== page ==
In this week’s episode, Charlie Conchie talks to Digital Minister Chris Philp.
They ask whether London is still worthy of its role as a tech hub, technology and its part in addressing the cost-of-living squeeze, and free speech and online security amidst the Online Safety Bill.
Episode transcript (auto-generated)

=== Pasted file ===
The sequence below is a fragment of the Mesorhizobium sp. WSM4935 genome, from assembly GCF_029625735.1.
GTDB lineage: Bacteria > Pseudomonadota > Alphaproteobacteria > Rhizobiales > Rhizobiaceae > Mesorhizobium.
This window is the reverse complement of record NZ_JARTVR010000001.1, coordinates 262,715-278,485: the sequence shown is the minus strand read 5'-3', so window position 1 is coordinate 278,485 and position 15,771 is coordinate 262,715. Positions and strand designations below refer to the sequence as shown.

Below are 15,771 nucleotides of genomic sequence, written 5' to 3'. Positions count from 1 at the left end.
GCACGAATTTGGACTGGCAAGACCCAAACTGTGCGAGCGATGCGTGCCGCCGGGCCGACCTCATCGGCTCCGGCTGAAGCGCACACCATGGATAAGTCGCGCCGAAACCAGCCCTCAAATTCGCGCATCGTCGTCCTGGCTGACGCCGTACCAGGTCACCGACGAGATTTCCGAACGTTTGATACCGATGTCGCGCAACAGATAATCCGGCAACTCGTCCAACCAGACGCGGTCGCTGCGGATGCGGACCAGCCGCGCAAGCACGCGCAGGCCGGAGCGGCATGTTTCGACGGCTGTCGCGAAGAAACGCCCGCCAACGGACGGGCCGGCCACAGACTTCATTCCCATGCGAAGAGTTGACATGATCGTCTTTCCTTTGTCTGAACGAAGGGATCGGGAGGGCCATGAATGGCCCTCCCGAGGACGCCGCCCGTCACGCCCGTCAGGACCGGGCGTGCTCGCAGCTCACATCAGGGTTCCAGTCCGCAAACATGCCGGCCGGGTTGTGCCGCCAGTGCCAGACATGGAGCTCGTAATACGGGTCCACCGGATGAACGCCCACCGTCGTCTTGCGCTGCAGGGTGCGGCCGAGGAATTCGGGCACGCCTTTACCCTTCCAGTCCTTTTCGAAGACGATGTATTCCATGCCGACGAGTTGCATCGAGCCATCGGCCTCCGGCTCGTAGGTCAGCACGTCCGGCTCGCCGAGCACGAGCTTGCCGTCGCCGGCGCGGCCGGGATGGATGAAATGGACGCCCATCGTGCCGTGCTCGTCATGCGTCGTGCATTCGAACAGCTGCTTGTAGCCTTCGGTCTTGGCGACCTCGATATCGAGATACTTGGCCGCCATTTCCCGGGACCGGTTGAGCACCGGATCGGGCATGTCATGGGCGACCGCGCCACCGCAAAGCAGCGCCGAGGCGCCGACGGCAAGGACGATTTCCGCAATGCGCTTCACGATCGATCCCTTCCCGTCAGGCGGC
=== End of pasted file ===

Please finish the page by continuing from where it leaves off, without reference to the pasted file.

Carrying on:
Host 0:08 Hello and welcome to Tech weekly, a podcast by city I am where we go through some of the most important headlines in the worlds of tech crypto FinTech and beyond. I’m not and our server here is sytems. Charlie crunchy. Lily Russell Jones is away for this week’s episode but not to worry, Charlie will be talking to digital Minister Chris Philp about all things London and tech. They’ll discuss London’s prominent role on the global tech stage what technology can do to help address the current cost of living crunch and whether the online safety bill will impinge on free speech in the UK.Charlie Conchie 0:41 So we’re almost four months down now of what has been, I think, fair to say a very turbulent year one in which all sectors have been kind of rocked by the war in Ukraine, soaring inflation, and one in which the the halcyon days of 2021 do seem quite a way away. Now, we thought it would be good to stand back and reflect on where the kind of UK tech sector is, amid all this turbulence, and I’m very pleased to say that joining us to do that is digital Minister Chris Philp. So let’s sort of kick off. First of all, with this kind of status of London and the UK more broadly, as a sort of tech and fintech hub, we saw London particularly top all sorts of less for funding last year, but it’s undoubtedly become a bit more of a difficult place to do business in the past few months against that kind of backdrop of soaring inflation, and rumblings of Ukraine and so on. Are we at risk of losing that kind of tech hub at all? Do you feel? Chris Philp MP 1:26 No, I don’t think so. Let’s start off with taking a review of where we got to in 2021. Last year, because the UK generally in London as well had an amazing year. In terms of private capital raising, we saw 29 point 4 billion pounds, raised privately by UK tech companies that was comfortably the largest amount raised by any European country. In fact, it was double the second place country which was Germany, they raised about 15. And it was more than three times the country which came at third language and back and third place was France. So on about 9 billion, so an amazing year for private fundraising. When it came to public fundraising on the IPO market last year, there were I think 37 tech IPOs in London. And again, the London Stock Market was by far the most active and largest market for tech IPOs anywhere in Europe by a factor of two or three times. And if you think about you creating new unicorns, new companies that get to a billion dollar valuation, we’ve now got more unicorns than I think France, Germany, and Israel combined. And last year, we gave birth collectively if you’ve left a unicorn to 29, new unicorns, new $1 billion companies, that’s a new UK unicorn every 30 days. So amazing. 2021. Now you asked Charlie about this current year, and I think across the globe, there have been some headwinds this calendar year, the course by Russia’s barbaric invasion of Ukraine, causing a few jitters on the public markets. That’s been a global phenomenon. But actually, the London Stock market has been more resilient than others. I mean, NASDAQ over in New York and the USA is down a fair bit, whereas the footsie has been actually a lot more if you look at it over the year. So far, it’s been a lot more stable. By comparison. You mentioned inflation, again, that is a global phenomena inflation, here in the UK is about the same as the level of inflation in Europe, in major European economies like France and Germany, and it’s actually only a little bit lower than it is in in the US. So this year, I think is globally more difficult than 2021. The UK is still far ahead of its European competitors, but we’re not going to be complacent, we want to go even further and stretch our lead in Europe and make sure we’re also competing with the global leaders, China and the US as well, because being a European leader is not enough, we want to go further. Charlie Conchie 3:59 So we will look at first I suppose the the private side of things then and kind of investment into private companies. I know there’s potentially some important changes coming down that track like the pension charge cap being loosened slightly, and changes to Solvency II, which could free up cash to kind of flow into how much is government sort of pushing the industry to get on board of those, and how I suppose significant might they be to the sector? Chris Philp MP 4:22 We’re pushing very hard. As you mentioned, the two remaining kind of regulatory changes to unlock is the flow of institutional capital into UK Tech. So removing the appropriate VC carried interest from the pension charge cap is one element and then the looking at solvent which affects obviously pension funds, and looking at solvency two which obviously affects insurance companies. On the other hand, we think that is really important because our view very strongly is that the UK, financial institutional landscape, I think in particularly about pension funds and life funds is massively under allocated to tech compare Today European cousins, for example 68% of the capital which flows into us VC comes from us pension funds, big public sector systems like CalSTERS, the equivalent figure in the United Kingdom, that compares to that 68% is only 12%. There is a huge under allocation that has a number of consequences. The first is that the pension funds and other institutions are missing out on a returns opportunity, a medium term returns opportunity, which the American cousins are capturing because over the medium term over a five or 10, year period, tech, and in particular, pre IPO Tech has significantly higher returns than other asset classes, bonds, quoted lists, regular listed equities, or real estate, whatever it may be. So the missing returns opportunity, I think is also a missed opportunity for the UK ecosystem. Because obviously, if they invested in UK VC funds more, and they therefore bought bigger, it would create more of a domestic ecosystem that sits around those. But I think thirdly, it’s just a better allocation of capital for our economy as a whole. Do you think of taking a whole pile of investment money pension fund money, for example, if that’s just put into existing real estate assets are into bonds of different kinds. And in a sense, that is not necessarily oil, listed equities have large established companies, it’s not really creating a great deal of sort of new innovation, it’s not really building anything new. Whereas money put into tech, it really is building new companies building innovation, creating something which doesn’t already exist, making the economy more productive. So it’s a much in my view, both from the point of view of the pension fund as an investor, but also from the point of view of our economy as a whole, it is a much better allocation of capital, although I’m not talking about putting like off the fund into it. I’m talking about allocations of like, you know, 2% 5%, of the Aum going into going into pre IPO tech through VCs, it will improve their returns, and it will turbocharged our economy. So besides trying to remove these regulatory impediments, things like the pension fee card charge cap applying to carried interest and looking at solvency to which my colleagues in the Treasury and the regulators are doing, we also just want to talk to pension fund the community, the investor community, and just try and persuade them to take a different view to follow the example their North American cousins have been setting for for many years. Charlie Conchie 7:23 I suppose just picking up on that persuasion point there. I think, you know, the open the console Treasury open in consultation on changing these rules in January, and the response hasn’t exactly been kind of universally glowing. Why is there that mindset? Do you think that, you know, it’s a slight sort of aversion to tech from those institutional investors? Chris Philp MP 7:41 I think there’s a number of a number of factors, I mean, part of it is they do need to obviously develop a slightly different set of expertise, because investing in VC funds is obviously a bit different, or indeed, investing in tech IPOs is a bit different to more traditional forms of both debt and equity investing. So they need to build build their skill sets a little bit more, in a way in a way that, again, their North American cousins have done already. I think, secondly, we have in the UK typically had a very strong focus on like dividend yield, stability, predictability in the cash flows coming out of their investments. And that is obviously important, particularly when you’ve got short dated liabilities. But I think there is also a place in any well constructed portfolio, for a growth component growth growth investments, where you don’t get necessarily profitability straightaway, you don’t get dividend flows for that for a period of 235 years. And I think that is a trade off that I think we need to be better and more willing to make for a particular portion of the portfolio. And again, I’m talking about like 5%, or something, I’m not talking about half of it. And I think that is a that is a an allocation decision, and a trade off growth versus dividends as our potential versus stability. And that we have not the community has not the investment community has not in my view embraced as much as he could have done. So I think there’s some a bit of recalibration is required there. And if you look at the way the NASDAQ has grown in the last 20 years, and some of these companies have grown, it is a phenomenal returns opportunity that we have essentially fails to fully capture in the UK investment community. And that’s a shame we can change. Charlie Conchie 9:21 Yes. So on that sort of NASDAQ comparison there. If we look at the public markets, I think, you know, something that’s come under a lot of scrutiny in the past few months is the fact that the UK does seem to be losing a lot of these kind of most exciting tech businesses to New York and arm being a sort of one example perhaps looking towards New York to flow. Why is it that you think that some some of Britain’s best tech businesses are sort of snubbing London? Chris Philp MP 9:44 Well, I wouldn’t put it quite that way. And we have 37 tech IPOs. In London last year, we had some fantastic businesses listing here, for example, a dog trace wise Oxford Nanopore, and many others besides them, so a lot of our companies are listing here, some of the ones that went overseas We’re using SPAC. So for example, Cassie went to New York and a SPAC I think, benevolent AI went to Amsterdam and spag, we’ve now changed our stack rules. I think it was late last year, or autumn last year. To make them more flexible. We saw our first spark hammer perks list in December, I think it’d be more this year. So that sort of as it were leakage from the UK to other markets, I don’t think will happen so much in the future. I think there is a lot of misconception about the London market. So I was talking to Gordon Seung erros, the chief executive and founder of Oxford Nanopore, who floated in London in October, he was early October last year with a market cap of around about four or 5 billion Sterling. And he said he was advised by his investment bankers to list on NASDAQ not on the London Stock Exchange. He observed in passing that these banks get almost double the fees for a new listing. So their advice may not be wholly impartial. But he’s he was advised not to do it. And he was given a bunch of reasons, valuation liquidity depth of analyst coverage, and but he decided to ignore the advice of those investment bankers analyst in London anyway. And he said that he found that actually the concerns they had articulated didn’t crystallise in reality he got the valuation that he wanted. The liquidity in the aftermarket was the global liquidity on on issue on IPO, and in the aftermarket, was, was fine. And although analysts coverage provisions were better in the US at the moment, we hope that can change, it was good enough to facilitate his listing here. So I think experiences like Hizam that are Darktrace who have had a really successful UK IPOs shows it can be done an arm of said part you mentioned arm arm have said publicly that they are looking at both options. And I think there is a really strong case for arm to list. In London, obviously they’re thinking about that themselves. So, you know, we’re addressing, we have addressed a number of the technical impediments to London listing. Already, the free float requirement has dropped from 25% to 10%, you can do your listings. Now, I will share class rather sorry, you’ll share classes. And I know that there’s some consultation going on about forward looking statements in prospectuses. So all of that technical work. And I mentioned the spec changes, all of that stuff has happened. So I think there is there is no reason at all, for a UK tech firm or did any tech firm to list anywhere other than in London. And those case studies show how successful tech listings here has been in the recent past. Charlie Conchie 12:29 I suppose looking back at UK Tech as well. And we’re obviously in the midst of a kind of cost of living crunch and the soaring energy prices. What role do you think Tech has to play in addressing some of those those issues? Chris Philp MP 12:39 I think still a massive role to play. Because if you think about what tech innovation and the adoption of tech across the economy does is it basically boosts productivity, right. That’s what technical technological innovation does, which means that for the same amount of input, like number of hours works, or however you want to measure it, or amount of capital deployed, you get more output. And if you get more output that has a deflationary effects, right, produce more output with the same input, it’ll it’ll reduce aggregate prices. So I think Tech has a fundamental role to play in addressing the cost of living challenges. Addressing the UK is long term productivity challenges, it’s going to help us make a transition from a an economy that’s relied on large scale, low skill, low paid immigration to an economy that is more high skilled, high paid in terms of his labour force, and its immigration policy. It will also I think, drive economic growth, it’ll drive prosperity in general. To do that, it needs two things. Firstly, we need to have a really vibrant innovation economy investing at a university level good research. So we’re increasing our university r&d budget from 50 billion a year up to I think it’s going to be 22 billion pounds a year, over the next three or four years, we’re going to I think the chancellor is going to be looking at r&d tax credits, and making them wider and more generous in the budget in the autumn. We’re looking to stimulate private sector investment, I’ve mentioned the the work we’re going to do with pension funds to get more investment into the UK Tech. And we’re also looking to boost skills as well. So that’s the innovation side that innovation is critical, but we need it to be adopted through the economy as widely as possible. So there are steps we’re taking just to encourage or government and businesses big and small, up and down the country to embrace tech, you know, even more than they’re doing at the moment to increase their their productivity. So I think that we’ve done the Prime Minister shares his view, we see tech innovation and adoption as as the absolutely fundamental foundational to our future economic success. So we’re that’s why we’re so focused on it as a as a government. It is literally the future of the economic future of the country. Charlie Conchie 14:46 If we just sort of zoom out from UK Tech for a minute and sort of look at the big tech news of the week as well, which is obviously Elon Musk’s acquisition of Twitter. And I know obviously the online safety bill is something that you’ve been working on closely. Is government concerned about the sort of impact occasions of that acquisition and how it’s kind of absolute as free speech to grow him seems to sort of run counter to the bill. Chris Philp MP 15:07 Well, we’re not concerned because, you know, we believe in free markets. And if Elon Musk has put together his package to purchase, Twitter and the board have accepted it and shareholders consent, they’re obviously, you know, free to free to do that. So, you know, we have no, no objection there. In terms of the comment you made about sort of the the balance between free speech and protection, I mean, that really is exactly what the online harms, or the online safety bill is seeking to do. It is, it’ll be legally binding. So it’ll it’ll regardless of what Elon Musk’s personal views will be Twitter and other platforms like it, Snapchat, Instagram, Facebook, and everything else, tick tock will have to abide by the terms. In the online safety bill. We let it set out very clearly what we in government and hopefully endorsed by Parliament, think about that. It’s saying things like, Matt, the content that is illegal should be prevented from being online content that is harmful to children should be prevented as well. And that a consistent and transparent approach is required to content that is potential that is legal, but potentially harmful to adults. We’re not, by the way, seeking to censor that or mandating that it must be taken down because that would be an affront to free speech. But we are requiring transparency and consistency in the way the largest platforms approach it. So Elon Musk and Twitter will have to abide by that just the same as just the same as any other platform mill. So Danny and Enbridge, that’s why the bill is necessary. So it’s parliament that makes these calls, not individuals who, you know, may be very successful and got every respect that Elon Musk, but he should be Parliament strikes that balance, not not powerful individuals. Charlie Conchie 16:47 So it does sound like there would be a bit of a conflict there. If there was, you know, this absolutist free speech, there is still going to be a need to police these platforms. Chris Philp MP 16:54 Yeah, absolutely. And I’m going to be the regulator that does that. I mean, if, for example, an absolutist interpretation of free speech included the rights to you know, commit criminal offences, like for example, inciting terrorism, or inciting racial hatred. Parliament has said, just like those two examples, those things are illegal. It’s illegal to incite racial hatred, it’s illegal to incite acts of terrorism. Right. So and that trumps consideration of free speech, right, because Parliament said it’s illegal, therefore, it shouldn’t happen. And anyone that does, it is open to prosecution, and the platform shouldn’t carry that content. So the bill will will enforce that and Ofcom will have powers to find these large platforms up to 10% of their global revenue, which is typically in the region of 100% of their annual UK revenue. Depending on how big the UK market is important. There’s a really powerful enforcement power for Ofcom to make sure that they do comply. Host 17:52 That was digital Minister Chris Philp and that’s all we have time for this week. We’ve enjoyed and we’ll see you soon.